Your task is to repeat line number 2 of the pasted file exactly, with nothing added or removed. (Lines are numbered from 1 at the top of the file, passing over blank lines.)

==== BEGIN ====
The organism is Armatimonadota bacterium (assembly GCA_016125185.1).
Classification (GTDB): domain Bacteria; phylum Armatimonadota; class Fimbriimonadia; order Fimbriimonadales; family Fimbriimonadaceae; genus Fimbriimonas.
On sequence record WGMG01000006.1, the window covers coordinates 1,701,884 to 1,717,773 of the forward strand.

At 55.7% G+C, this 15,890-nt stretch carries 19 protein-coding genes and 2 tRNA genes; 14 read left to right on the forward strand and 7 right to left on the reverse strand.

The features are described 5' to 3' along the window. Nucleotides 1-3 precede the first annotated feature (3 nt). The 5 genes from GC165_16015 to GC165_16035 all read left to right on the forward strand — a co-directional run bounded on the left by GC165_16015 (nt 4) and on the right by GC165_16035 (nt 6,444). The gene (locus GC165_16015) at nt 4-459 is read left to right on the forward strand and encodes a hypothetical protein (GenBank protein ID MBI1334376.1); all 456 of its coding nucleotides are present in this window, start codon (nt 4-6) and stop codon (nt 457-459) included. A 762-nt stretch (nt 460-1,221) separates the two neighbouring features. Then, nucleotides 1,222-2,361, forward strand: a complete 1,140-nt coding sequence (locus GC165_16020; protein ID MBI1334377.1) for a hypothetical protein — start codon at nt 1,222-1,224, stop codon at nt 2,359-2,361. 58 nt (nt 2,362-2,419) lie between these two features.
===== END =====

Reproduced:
Classification (GTDB): domain Bacteria; phylum Armatimonadota; class Fimbriimonadia; order Fimbriimonadales; family Fimbriimonadaceae; genus Fimbriimonas.